Finding where one belongs

Anonymous student post

Last week, we watched a movie, “Tokyo Sonata“. When I watched the movie, I found that this movie may not only tell us “The real of people who have no job” but also “muen shakai”. I’ll talk about meaning of this movie with Anne Allison’s opinion.

“For this era of sarariman Japanese, was where one “belonged” and got socially nested.” Alison said in the book Precarious Japan. In the movie Tokyo Sonata, Kurosawa, who is the leading character in the movie, had an “ordinary” Japanese family and an “ordinary” job. But when he lost his job, simultaneously he lost sight of his life by degrees. We may think and know life is not only to work, however, it is not easy to say we can find happy without working in Japan. Kurosawa’s losing job leaded some problems in his family.

When I watched this movie, at first, I thought this family was normal like my family. But I know that “ordinary” is not “normal”. I think Japanese are possessed with the idea that men must work, women must do household affairs and children must go school and university. But this is not the only style to live. Maybe Kurosawa believed he must work and working was only his purpose, so he lost job, he gave up hope and his family began breaking down.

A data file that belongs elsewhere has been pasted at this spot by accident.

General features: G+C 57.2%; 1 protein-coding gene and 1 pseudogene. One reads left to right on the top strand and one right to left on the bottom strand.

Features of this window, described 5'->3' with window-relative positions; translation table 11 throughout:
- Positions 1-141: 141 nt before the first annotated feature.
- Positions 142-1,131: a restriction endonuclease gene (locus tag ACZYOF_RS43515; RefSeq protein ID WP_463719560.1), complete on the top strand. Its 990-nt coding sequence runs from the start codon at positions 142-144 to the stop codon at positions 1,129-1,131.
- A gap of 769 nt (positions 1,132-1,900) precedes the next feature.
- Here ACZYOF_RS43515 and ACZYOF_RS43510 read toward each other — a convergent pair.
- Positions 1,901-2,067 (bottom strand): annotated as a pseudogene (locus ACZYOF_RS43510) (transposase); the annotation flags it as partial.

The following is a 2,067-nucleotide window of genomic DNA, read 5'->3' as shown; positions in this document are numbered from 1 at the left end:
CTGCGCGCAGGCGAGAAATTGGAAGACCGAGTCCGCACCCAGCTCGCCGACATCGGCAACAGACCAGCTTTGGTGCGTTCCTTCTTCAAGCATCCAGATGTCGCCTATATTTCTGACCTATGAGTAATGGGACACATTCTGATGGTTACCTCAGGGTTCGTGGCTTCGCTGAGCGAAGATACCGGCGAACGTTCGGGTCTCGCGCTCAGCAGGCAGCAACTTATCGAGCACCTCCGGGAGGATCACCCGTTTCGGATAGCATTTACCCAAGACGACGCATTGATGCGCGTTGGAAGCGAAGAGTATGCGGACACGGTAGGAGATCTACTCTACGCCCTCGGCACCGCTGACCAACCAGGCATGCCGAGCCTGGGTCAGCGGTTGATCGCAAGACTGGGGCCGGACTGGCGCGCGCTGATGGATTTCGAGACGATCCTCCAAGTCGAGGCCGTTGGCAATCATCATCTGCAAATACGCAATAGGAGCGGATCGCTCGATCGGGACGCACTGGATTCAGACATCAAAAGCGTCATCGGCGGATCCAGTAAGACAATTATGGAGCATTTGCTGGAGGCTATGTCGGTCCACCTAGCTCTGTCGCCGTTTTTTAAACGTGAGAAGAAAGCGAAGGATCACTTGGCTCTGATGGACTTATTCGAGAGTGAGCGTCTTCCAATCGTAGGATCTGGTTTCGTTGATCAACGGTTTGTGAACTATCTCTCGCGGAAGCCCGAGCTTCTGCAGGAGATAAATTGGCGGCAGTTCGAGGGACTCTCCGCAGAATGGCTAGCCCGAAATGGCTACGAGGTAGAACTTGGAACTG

Alison said, “This is a movie about what is ordinary in the (de)sociality – disconnectedness, intercommunicates – of Japan’s muen shakai. Families where no one speaks; communities where a long time resigned can starve to death without seeking or receiving help from a neighbor next door”. And she pointed out stronger muen shakai even if they have family or their own home than jobless. I realized and am surprised that if we have home, family and money, we have a dangerous part in muen shakai. In this movie, Kurokawa family can eat food and children can go to school and somewhere, but their communication is poor, and I felt they didn’t look like happy.

In the last of this movie, members of Kurosawa family found their own way to live. I think they broke down the old way the had lived as “ordinary” family. To be out of ordinary life, they got real happy. This movie told me many problems in Japan, especially in family and the importance of breaking out of the loop days. I now go university, however, I realized it is not important to go university, but it is important to realize the real thing I want to do. After watching this movie, I was able to know ordinary isn’t only way to live.

References

Allison, Anne. 2013. Precarious Japan. Durham, NC: Duke University Press.

Tokyo Sonata. 2008. The Media factory Inc. from: http://www.mediafactory.co.jp/tokyosonata/

 

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One thought on “Finding where one belongs

  1. Pingback: Precarious Japan and Tokyo Sonata | JAPANsociology

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